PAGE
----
Two Avidyne Entegra Primary Flight Displays (PFD's) and an Avidyne Entegra Multi-function Display (MFD) Compact Flash (CF) card were recovered and sent to the National Transportation Safety Board (NTSB) Vehicle Recorders Division. One PFD unit was from the pilot position (left seat) and the second PFD was from the copilot position (right seat). Both PFD units were extensively damaged in the accident. PFD data was downloaded from the pilot's PFD. Data from the copilot's PFD was not recovered. No data was recovered from the MFD CF card due to damage.

The recovered PFD data did not indicate any system anomalies that would have contributed to the accident and indicated the engine was operating normally prior to impact. The recorded flight path data was consistent with radar data for the accident flight. The recorded data did not include specific discreet codes to record specific autopilot indications. The recorded data did record information related to the flight director (FD). The recorded FD data was consistent with the FD Display being active until at least 11:33:20. At 11:33:20 a data dropout occurred. When the data dropout returned at 11:32:24 the FD Display indication was "Not Display".

The airplane was equipped with an S-Tech Magic 1500 autopilot system. The Magic 1500 was designed with several autopilot disconnect limits; one of them being that when the airplane roll angle meets or exceeds 38 degrees for five seconds with the autopilot connected, the autopilot will disconnect. The PFD data indicated that between 11:33:14 and 11:33:20 the airplane increased in right bank from about 20 degrees to 50 degrees. Following the data dropout between 11:33:20 and 11:33:24, the bank angle recorded was approximately 68 to 70 degrees right bank for the remainder of the recorded data.


Central Texas Autopsy, PLLC, located in Lockhart, Texas, performed an autopsy on the pilot on December 8, 2009. The cause of death was attributed to multiple traumatic injuries.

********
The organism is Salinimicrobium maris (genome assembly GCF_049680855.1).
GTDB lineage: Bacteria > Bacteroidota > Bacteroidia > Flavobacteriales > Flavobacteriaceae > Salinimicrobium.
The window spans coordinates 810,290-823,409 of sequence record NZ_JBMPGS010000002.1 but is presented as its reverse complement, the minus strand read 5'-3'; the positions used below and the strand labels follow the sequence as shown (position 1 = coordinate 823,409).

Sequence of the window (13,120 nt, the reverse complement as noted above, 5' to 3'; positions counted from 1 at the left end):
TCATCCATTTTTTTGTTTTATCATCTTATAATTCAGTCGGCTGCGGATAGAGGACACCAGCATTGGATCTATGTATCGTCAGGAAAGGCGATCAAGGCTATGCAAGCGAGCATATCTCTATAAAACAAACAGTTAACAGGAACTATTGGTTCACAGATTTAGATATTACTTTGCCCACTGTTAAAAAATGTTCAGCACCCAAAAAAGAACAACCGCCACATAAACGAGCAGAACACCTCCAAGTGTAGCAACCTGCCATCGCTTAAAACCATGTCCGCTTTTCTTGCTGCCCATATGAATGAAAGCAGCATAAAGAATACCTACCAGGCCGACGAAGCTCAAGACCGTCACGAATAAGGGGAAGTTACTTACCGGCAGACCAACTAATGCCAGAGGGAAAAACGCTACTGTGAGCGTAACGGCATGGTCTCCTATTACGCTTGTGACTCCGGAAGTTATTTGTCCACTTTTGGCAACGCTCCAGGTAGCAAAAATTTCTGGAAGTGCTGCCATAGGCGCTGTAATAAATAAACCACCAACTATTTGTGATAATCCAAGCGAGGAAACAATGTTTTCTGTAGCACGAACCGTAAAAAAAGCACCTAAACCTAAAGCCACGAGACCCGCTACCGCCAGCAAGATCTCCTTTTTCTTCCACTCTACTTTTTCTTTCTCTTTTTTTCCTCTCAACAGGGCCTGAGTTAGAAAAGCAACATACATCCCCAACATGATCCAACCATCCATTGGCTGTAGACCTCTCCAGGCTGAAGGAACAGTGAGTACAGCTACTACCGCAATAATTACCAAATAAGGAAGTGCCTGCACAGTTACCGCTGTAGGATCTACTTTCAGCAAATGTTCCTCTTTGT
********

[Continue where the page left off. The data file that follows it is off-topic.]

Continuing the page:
The Federal Aviation Administration (FAA), Bioaeronautical Sciences Research Laboratory, located in Oklahoma City, Oklahoma, conducted toxicological testing on the pilot. Testing for carbon monoxide was negative. Testing for cyanide, volatiles, and drugs detected the following:

- Diphenhydramine detected in liver.
- Diphenhydramine detected in kidney.

Diphenhydramine is a sedating antihistamine used to treat allergy symptoms and as a sleep aid. It is available over the counter under the trade names Benadryl and Unisom. Diphenhydramine carries the following FDA warning: may impair mental and/or physical ability required for the performance of potentially hazardous tasks (e.g., driving, operating heavy machinery). The samples provided for toxicological analysis were insufficient to determine any level of impairment.


The air traffic controller responsible for the airplane at the time of the accident stated during a post accident interview that his intent of issuing the pilot the 260 degree heading followed by the 080 degree heading was to build one mile spacing on the outbound leg and one mile spacing on the inbound leg, followed by a 020 degree heading to re-intercept the localizer before the airplane reached two miles outside the approach gate. When asked if he had ever discussed pilot spatial disorientation and how it can affect pilots, he stated he had heard of it before, but was not sure where. When asked if he had ever participated in a discussion of how control actions can induce vertigo or disorientation in pilots, he noted that turning or descending "into the soup" can cause those conditions.

According to FAA Advisory Circular (AC) 60-4A, Pilot's Spatial Disorientation, tests with qualified instrument pilots indicated that it can take as much as 35 seconds to establish full control by instruments after the loss of visual reference with the surface.

Use your browsers 'back' function to return to synopsis
Return to Query Page